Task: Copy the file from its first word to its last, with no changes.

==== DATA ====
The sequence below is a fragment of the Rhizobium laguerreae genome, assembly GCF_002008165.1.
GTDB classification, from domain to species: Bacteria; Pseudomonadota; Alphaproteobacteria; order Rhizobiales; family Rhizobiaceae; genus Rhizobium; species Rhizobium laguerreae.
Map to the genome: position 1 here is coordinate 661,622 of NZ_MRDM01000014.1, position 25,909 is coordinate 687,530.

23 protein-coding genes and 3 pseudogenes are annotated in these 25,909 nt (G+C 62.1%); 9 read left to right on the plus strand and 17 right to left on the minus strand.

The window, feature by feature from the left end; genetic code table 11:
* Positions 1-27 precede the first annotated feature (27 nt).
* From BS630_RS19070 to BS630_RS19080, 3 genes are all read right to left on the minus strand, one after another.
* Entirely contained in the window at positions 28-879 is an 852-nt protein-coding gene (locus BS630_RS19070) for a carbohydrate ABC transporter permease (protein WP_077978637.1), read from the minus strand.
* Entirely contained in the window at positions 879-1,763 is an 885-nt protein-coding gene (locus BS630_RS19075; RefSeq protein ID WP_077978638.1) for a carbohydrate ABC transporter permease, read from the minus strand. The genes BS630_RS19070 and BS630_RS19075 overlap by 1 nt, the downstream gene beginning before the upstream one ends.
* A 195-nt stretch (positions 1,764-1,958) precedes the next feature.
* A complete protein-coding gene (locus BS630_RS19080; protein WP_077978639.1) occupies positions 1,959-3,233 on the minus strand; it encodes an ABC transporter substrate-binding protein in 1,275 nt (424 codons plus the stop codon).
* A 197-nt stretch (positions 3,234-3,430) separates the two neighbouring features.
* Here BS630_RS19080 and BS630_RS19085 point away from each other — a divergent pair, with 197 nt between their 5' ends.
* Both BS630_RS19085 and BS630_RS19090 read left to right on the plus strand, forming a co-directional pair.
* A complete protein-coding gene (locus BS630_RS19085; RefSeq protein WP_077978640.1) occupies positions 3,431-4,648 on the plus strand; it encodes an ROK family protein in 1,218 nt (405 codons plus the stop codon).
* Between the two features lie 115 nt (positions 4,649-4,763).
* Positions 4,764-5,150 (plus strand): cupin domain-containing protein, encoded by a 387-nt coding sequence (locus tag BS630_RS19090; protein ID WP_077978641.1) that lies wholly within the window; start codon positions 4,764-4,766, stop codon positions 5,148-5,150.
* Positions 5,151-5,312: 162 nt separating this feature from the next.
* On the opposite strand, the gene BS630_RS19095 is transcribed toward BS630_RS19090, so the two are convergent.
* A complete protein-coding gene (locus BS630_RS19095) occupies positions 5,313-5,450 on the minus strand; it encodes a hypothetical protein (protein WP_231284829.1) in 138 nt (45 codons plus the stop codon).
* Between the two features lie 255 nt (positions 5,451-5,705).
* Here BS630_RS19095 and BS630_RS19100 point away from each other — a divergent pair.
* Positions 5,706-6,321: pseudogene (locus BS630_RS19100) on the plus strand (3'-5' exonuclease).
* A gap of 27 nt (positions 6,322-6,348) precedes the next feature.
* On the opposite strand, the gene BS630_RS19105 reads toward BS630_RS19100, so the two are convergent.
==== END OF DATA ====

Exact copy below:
The sequence below is a fragment of the Rhizobium laguerreae genome, assembly GCF_002008165.1.
GTDB classification, from domain to species: Bacteria; Pseudomonadota; Alphaproteobacteria; order Rhizobiales; family Rhizobiaceae; genus Rhizobium; species Rhizobium laguerreae.
Map to the genome: position 1 here is coordinate 661,622 of NZ_MRDM01000014.1, position 25,909 is coordinate 687,530.

23 protein-coding genes and 3 pseudogenes are annotated in these 25,909 nt (G+C 62.1%); 9 read left to right on the plus strand and 17 right to left on the minus strand.

The window, feature by feature from the left end; genetic code table 11:
* Positions 1-27 precede the first annotated feature (27 nt).
* From BS630_RS19070 to BS630_RS19080, 3 genes are all read right to left on the minus strand, one after another.
* Entirely contained in the window at positions 28-879 is an 852-nt protein-coding gene (locus BS630_RS19070) for a carbohydrate ABC transporter permease (protein WP_077978637.1), read from the minus strand.
* Entirely contained in the window at positions 879-1,763 is an 885-nt protein-coding gene (locus BS630_RS19075; RefSeq protein ID WP_077978638.1) for a carbohydrate ABC transporter permease, read from the minus strand. The genes BS630_RS19070 and BS630_RS19075 overlap by 1 nt, the downstream gene beginning before the upstream one ends.
* A 195-nt stretch (positions 1,764-1,958) precedes the next feature.
* A complete protein-coding gene (locus BS630_RS19080; protein WP_077978639.1) occupies positions 1,959-3,233 on the minus strand; it encodes an ABC transporter substrate-binding protein in 1,275 nt (424 codons plus the stop codon).
* A 197-nt stretch (positions 3,234-3,430) separates the two neighbouring features.
* Here BS630_RS19080 and BS630_RS19085 point away from each other — a divergent pair, with 197 nt between their 5' ends.
* Both BS630_RS19085 and BS630_RS19090 read left to right on the plus strand, forming a co-directional pair.
* A complete protein-coding gene (locus BS630_RS19085; RefSeq protein WP_077978640.1) occupies positions 3,431-4,648 on the plus strand; it encodes an ROK family protein in 1,218 nt (405 codons plus the stop codon).
* Between the two features lie 115 nt (positions 4,649-4,763).
* Positions 4,764-5,150 (plus strand): cupin domain-containing protein, encoded by a 387-nt coding sequence (locus tag BS630_RS19090; protein ID WP_077978641.1) that lies wholly within the window; start codon positions 4,764-4,766, stop codon positions 5,148-5,150.
* Positions 5,151-5,312: 162 nt separating this feature from the next.
* On the opposite strand, the gene BS630_RS19095 is transcribed toward BS630_RS19090, so the two are convergent.
* A complete protein-coding gene (locus BS630_RS19095) occupies positions 5,313-5,450 on the minus strand; it encodes a hypothetical protein (protein WP_231284829.1) in 138 nt (45 codons plus the stop codon).
* Between the two features lie 255 nt (positions 5,451-5,705).
* Here BS630_RS19095 and BS630_RS19100 point away from each other — a divergent pair.
* Positions 5,706-6,321: pseudogene (locus BS630_RS19100) on the plus strand (3'-5' exonuclease).
* A gap of 27 nt (positions 6,322-6,348) precedes the next feature.
* On the opposite strand, the gene BS630_RS19105 reads toward BS630_RS19100, so the two are convergent.